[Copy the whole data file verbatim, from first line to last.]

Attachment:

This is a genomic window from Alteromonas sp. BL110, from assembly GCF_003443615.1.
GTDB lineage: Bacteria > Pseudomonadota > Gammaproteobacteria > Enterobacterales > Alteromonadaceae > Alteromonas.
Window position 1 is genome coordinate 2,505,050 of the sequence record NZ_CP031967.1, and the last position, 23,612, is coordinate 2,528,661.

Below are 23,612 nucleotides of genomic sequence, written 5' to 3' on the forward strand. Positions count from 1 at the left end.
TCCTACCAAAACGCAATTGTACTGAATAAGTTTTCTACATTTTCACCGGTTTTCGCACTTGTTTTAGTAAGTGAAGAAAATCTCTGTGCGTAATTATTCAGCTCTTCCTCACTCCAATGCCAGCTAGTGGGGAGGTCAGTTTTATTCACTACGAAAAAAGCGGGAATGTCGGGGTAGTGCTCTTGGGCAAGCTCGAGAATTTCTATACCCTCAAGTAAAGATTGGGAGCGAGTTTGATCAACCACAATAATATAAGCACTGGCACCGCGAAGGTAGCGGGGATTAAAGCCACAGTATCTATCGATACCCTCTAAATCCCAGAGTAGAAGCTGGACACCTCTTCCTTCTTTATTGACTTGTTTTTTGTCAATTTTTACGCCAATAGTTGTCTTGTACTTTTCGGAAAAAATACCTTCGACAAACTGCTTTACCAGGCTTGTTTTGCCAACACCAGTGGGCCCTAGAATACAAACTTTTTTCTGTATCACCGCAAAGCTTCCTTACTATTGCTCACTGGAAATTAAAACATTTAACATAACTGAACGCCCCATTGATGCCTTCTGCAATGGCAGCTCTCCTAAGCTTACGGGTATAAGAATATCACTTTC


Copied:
This is a genomic window from Alteromonas sp. BL110, from assembly GCF_003443615.1.
GTDB lineage: Bacteria > Pseudomonadota > Gammaproteobacteria > Enterobacterales > Alteromonadaceae > Alteromonas.
Window position 1 is genome coordinate 2,505,050 of the sequence record NZ_CP031967.1, and the last position, 23,612, is coordinate 2,528,661.

Below are 23,612 nucleotides of genomic sequence, written 5' to 3' on the forward strand. Positions count from 1 at the left end.
TCCTACCAAAACGCAATTGTACTGAATAAGTTTTCTACATTTTCACCGGTTTTCGCACTTGTTTTAGTAAGTGAAGAAAATCTCTGTGCGTAATTATTCAGCTCTTCCTCACTCCAATGCCAGCTAGTGGGGAGGTCAGTTTTATTCACTACGAAAAAAGCGGGAATGTCGGGGTAGTGCTCTTGGGCAAGCTCGAGAATTTCTATACCCTCAAGTAAAGATTGGGAGCGAGTTTGATCAACCACAATAATATAAGCACTGGCACCGCGAAGGTAGCGGGGATTAAAGCCACAGTATCTATCGATACCCTCTAAATCCCAGAGTAGAAGCTGGACACCTCTTCCTTCTTTATTGACTTGTTTTTTGTCAATTTTTACGCCAATAGTTGTCTTGTACTTTTCGGAAAAAATACCTTCGACAAACTGCTTTACCAGGCTTGTTTTGCCAACACCAGTGGGCCCTAGAATACAAACTTTTTTCTGTATCACCGCAAAGCTTCCTTACTATTGCTCACTGGAAATTAAAACATTTAACATAACTGAACGCCCCATTGATGCCTTCTGCAATGGCAGCTCTCCTAAGCTTACGGGTATAAGAATATCACTTTC